When city plows battle the snow on the streets, it has to go somewhere; hence the snow and ice berms in the middle of downtown streets and along residential sidewalks and driveways.
In the business districts along Market Street, North Monroe, Garland and South Perry, the snow and slush often end up filling those on-street parking spots between curb bump-outs. These parking bays are very popular with business owners when it’s not snowing, but what’s a person to do when they are filled up with slush and hard-frozen snow?
“The street department will try to clear out the parking bays but it’s lower on the priority list, behind basic plowing of the streets,” city spokeswoman Marlene Feist wrote in an e-mail. “It also has to be done at night since the parking bays are used during the day.”
At a recent meeting of the Historic Hillyard Merchants Committee, business owners along North Market Street weren’t sure how to deal with the snowbound parking spots. Some thought the snow had to be hauled away; others had heard that only special contractors were allowed to clear them.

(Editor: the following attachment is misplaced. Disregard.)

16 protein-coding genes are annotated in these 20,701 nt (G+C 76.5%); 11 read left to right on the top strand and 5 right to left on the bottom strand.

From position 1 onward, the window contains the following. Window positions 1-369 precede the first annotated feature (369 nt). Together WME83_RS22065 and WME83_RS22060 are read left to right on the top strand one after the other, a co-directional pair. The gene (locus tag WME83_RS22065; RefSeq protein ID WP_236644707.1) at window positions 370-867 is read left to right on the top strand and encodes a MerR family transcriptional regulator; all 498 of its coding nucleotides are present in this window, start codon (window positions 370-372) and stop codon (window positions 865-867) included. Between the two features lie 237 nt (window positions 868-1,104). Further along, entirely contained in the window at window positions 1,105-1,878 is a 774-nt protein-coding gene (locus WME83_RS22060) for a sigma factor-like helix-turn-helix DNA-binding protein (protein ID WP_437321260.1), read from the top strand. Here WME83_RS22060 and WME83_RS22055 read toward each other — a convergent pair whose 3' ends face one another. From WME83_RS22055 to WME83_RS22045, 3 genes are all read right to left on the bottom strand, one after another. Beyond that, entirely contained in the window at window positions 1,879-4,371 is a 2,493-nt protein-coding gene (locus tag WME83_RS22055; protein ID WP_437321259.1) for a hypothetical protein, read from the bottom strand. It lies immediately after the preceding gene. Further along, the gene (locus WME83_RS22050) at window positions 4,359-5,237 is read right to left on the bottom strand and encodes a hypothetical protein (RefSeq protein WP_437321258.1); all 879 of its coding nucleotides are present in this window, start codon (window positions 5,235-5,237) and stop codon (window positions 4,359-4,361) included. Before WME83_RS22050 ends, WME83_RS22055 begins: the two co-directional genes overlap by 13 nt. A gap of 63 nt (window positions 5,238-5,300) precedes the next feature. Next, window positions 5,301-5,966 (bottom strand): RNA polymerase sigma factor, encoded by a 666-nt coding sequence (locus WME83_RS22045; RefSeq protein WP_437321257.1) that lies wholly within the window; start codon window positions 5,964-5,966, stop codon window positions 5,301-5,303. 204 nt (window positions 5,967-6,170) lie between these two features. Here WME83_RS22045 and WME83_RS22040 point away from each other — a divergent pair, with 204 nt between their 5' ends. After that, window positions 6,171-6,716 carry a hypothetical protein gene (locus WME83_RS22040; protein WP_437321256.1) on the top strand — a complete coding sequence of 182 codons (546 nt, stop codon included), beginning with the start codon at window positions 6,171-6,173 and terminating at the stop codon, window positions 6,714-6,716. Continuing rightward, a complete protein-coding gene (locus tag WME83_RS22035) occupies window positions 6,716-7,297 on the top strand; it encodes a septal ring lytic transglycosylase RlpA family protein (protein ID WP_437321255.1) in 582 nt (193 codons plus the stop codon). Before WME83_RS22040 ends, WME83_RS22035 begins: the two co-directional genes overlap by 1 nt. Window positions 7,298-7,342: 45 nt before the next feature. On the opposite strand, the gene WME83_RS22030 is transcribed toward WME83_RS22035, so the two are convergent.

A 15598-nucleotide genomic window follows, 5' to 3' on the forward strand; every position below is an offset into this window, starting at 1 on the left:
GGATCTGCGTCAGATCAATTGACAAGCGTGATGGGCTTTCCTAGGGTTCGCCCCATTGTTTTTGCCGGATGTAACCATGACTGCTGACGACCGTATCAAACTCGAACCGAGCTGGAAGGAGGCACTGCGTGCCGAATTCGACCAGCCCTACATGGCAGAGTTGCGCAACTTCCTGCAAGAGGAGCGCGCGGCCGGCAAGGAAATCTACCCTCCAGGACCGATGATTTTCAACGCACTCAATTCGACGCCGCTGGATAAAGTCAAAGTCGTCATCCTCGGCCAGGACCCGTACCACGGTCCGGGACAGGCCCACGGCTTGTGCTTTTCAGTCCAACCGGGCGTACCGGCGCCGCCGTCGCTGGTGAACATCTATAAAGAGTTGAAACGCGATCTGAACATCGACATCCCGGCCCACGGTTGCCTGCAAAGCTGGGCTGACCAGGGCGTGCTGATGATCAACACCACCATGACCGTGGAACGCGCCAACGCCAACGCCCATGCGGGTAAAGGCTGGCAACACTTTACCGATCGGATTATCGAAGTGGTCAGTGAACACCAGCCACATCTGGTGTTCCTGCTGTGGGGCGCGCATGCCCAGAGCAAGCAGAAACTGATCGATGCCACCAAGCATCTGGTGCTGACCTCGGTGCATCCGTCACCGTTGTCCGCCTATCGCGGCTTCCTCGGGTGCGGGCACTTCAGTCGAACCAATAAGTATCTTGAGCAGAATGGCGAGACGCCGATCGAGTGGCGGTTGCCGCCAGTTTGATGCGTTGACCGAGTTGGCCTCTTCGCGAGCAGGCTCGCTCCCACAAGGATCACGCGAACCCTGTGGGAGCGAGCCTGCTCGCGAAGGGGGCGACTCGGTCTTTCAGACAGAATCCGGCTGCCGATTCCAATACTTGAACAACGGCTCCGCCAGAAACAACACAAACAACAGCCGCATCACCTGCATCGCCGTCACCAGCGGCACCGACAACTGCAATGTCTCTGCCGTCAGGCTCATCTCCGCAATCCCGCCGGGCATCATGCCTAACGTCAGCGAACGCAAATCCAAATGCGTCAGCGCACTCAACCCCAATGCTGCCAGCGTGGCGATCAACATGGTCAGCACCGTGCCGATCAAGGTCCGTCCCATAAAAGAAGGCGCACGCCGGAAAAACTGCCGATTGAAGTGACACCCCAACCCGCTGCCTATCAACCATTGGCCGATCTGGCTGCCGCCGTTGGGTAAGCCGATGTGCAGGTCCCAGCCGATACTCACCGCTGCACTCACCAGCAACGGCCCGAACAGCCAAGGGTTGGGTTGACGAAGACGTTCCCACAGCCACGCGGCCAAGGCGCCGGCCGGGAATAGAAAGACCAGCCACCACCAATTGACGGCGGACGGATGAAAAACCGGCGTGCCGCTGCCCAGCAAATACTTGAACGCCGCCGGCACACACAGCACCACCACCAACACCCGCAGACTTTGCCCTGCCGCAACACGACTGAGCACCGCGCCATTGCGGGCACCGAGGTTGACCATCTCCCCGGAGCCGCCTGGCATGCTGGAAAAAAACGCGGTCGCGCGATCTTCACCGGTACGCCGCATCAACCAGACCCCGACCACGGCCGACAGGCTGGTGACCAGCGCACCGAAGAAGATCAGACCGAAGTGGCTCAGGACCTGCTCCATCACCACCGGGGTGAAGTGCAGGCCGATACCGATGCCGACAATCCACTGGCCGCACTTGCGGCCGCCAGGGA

“The business owners can hire someone to plow out the parking bays and it’s OK to push the snow to one end of the parking area, but not out into the street,” Feist wrote. “They need to make sure the equipment doesn’t obstruct the traffic lanes.”
If business owners hire someone to haul the snow, they must have permission from the property owner where they plan to dump it before they start moving it.
“Who they would choose to hire is up to them, of course, but it never hurts to hire someone with appropriate licenses and insurance coverage,” Feist wrote.
Property owners are responsible for keeping sidewalks clear and passable at all times. Shovels, brooms and snowblowers rarely cause any concern with law enforcement, but motorized equipment must be operated safely and according to traffic regulations and laws.
“As far as appropriate equipment to use, our guys are more concerned that it is operated safely and without obstructing traffic, vehicular or pedestrian,” Feist wrote.
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